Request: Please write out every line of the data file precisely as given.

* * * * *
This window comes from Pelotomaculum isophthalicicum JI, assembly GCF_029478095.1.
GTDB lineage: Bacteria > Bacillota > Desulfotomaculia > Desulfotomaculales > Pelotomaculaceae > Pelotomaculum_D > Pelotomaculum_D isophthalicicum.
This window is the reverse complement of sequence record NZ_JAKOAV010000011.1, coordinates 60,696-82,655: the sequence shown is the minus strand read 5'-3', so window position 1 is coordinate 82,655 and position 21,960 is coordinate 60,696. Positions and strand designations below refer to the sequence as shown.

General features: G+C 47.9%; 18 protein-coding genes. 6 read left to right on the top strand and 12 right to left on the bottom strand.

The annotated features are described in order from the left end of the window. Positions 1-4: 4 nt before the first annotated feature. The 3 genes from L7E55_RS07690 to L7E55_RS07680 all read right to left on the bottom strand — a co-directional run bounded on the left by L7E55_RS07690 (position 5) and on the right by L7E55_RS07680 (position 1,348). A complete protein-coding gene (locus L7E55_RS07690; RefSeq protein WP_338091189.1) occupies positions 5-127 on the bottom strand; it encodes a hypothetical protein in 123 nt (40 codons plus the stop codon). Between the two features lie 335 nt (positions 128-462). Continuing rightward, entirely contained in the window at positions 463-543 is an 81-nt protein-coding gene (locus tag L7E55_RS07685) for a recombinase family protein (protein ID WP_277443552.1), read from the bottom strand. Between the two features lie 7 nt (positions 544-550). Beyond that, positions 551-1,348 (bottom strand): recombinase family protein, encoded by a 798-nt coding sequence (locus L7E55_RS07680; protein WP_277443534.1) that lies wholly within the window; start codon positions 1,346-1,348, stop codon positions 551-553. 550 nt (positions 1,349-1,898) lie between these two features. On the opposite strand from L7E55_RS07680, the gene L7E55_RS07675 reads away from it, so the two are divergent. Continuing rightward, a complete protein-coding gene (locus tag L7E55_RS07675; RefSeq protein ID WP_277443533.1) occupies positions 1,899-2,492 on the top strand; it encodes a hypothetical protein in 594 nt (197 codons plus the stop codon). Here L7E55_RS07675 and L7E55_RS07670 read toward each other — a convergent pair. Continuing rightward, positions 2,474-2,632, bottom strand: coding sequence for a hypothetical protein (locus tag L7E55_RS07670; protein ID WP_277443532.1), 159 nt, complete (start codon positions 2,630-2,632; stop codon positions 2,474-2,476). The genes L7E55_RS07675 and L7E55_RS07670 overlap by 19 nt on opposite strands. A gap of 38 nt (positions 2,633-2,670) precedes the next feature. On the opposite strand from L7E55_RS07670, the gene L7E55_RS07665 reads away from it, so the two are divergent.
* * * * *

This window comes from Pelotomaculum isophthalicicum JI, assembly GCF_029478095.1.
GTDB lineage: Bacteria > Bacillota > Desulfotomaculia > Desulfotomaculales > Pelotomaculaceae > Pelotomaculum_D > Pelotomaculum_D isophthalicicum.
This window is the reverse complement of sequence record NZ_JAKOAV010000011.1, coordinates 60,696-82,655: the sequence shown is the minus strand read 5'-3', so window position 1 is coordinate 82,655 and position 21,960 is coordinate 60,696. Positions and strand designations below refer to the sequence as shown.

General features: G+C 47.9%; 18 protein-coding genes. 6 read left to right on the top strand and 12 right to left on the bottom strand.

The annotated features are described in order from the left end of the window. Positions 1-4: 4 nt before the first annotated feature. The 3 genes from L7E55_RS07690 to L7E55_RS07680 all read right to left on the bottom strand — a co-directional run bounded on the left by L7E55_RS07690 (position 5) and on the right by L7E55_RS07680 (position 1,348). A complete protein-coding gene (locus L7E55_RS07690; RefSeq protein WP_338091189.1) occupies positions 5-127 on the bottom strand; it encodes a hypothetical protein in 123 nt (40 codons plus the stop codon). Between the two features lie 335 nt (positions 128-462). Continuing rightward, entirely contained in the window at positions 463-543 is an 81-nt protein-coding gene (locus tag L7E55_RS07685) for a recombinase family protein (protein ID WP_277443552.1), read from the bottom strand. Between the two features lie 7 nt (positions 544-550). Beyond that, positions 551-1,348 (bottom strand): recombinase family protein, encoded by a 798-nt coding sequence (locus L7E55_RS07680; protein WP_277443534.1) that lies wholly within the window; start codon positions 1,346-1,348, stop codon positions 551-553. 550 nt (positions 1,349-1,898) lie between these two features. On the opposite strand from L7E55_RS07680, the gene L7E55_RS07675 reads away from it, so the two are divergent. Continuing rightward, a complete protein-coding gene (locus tag L7E55_RS07675; RefSeq protein ID WP_277443533.1) occupies positions 1,899-2,492 on the top strand; it encodes a hypothetical protein in 594 nt (197 codons plus the stop codon). Here L7E55_RS07675 and L7E55_RS07670 read toward each other — a convergent pair. Continuing rightward, positions 2,474-2,632, bottom strand: coding sequence for a hypothetical protein (locus tag L7E55_RS07670; protein ID WP_277443532.1), 159 nt, complete (start codon positions 2,630-2,632; stop codon positions 2,474-2,476). The genes L7E55_RS07675 and L7E55_RS07670 overlap by 19 nt on opposite strands. A gap of 38 nt (positions 2,633-2,670) precedes the next feature. On the opposite strand from L7E55_RS07670, the gene L7E55_RS07665 reads away from it, so the two are divergent.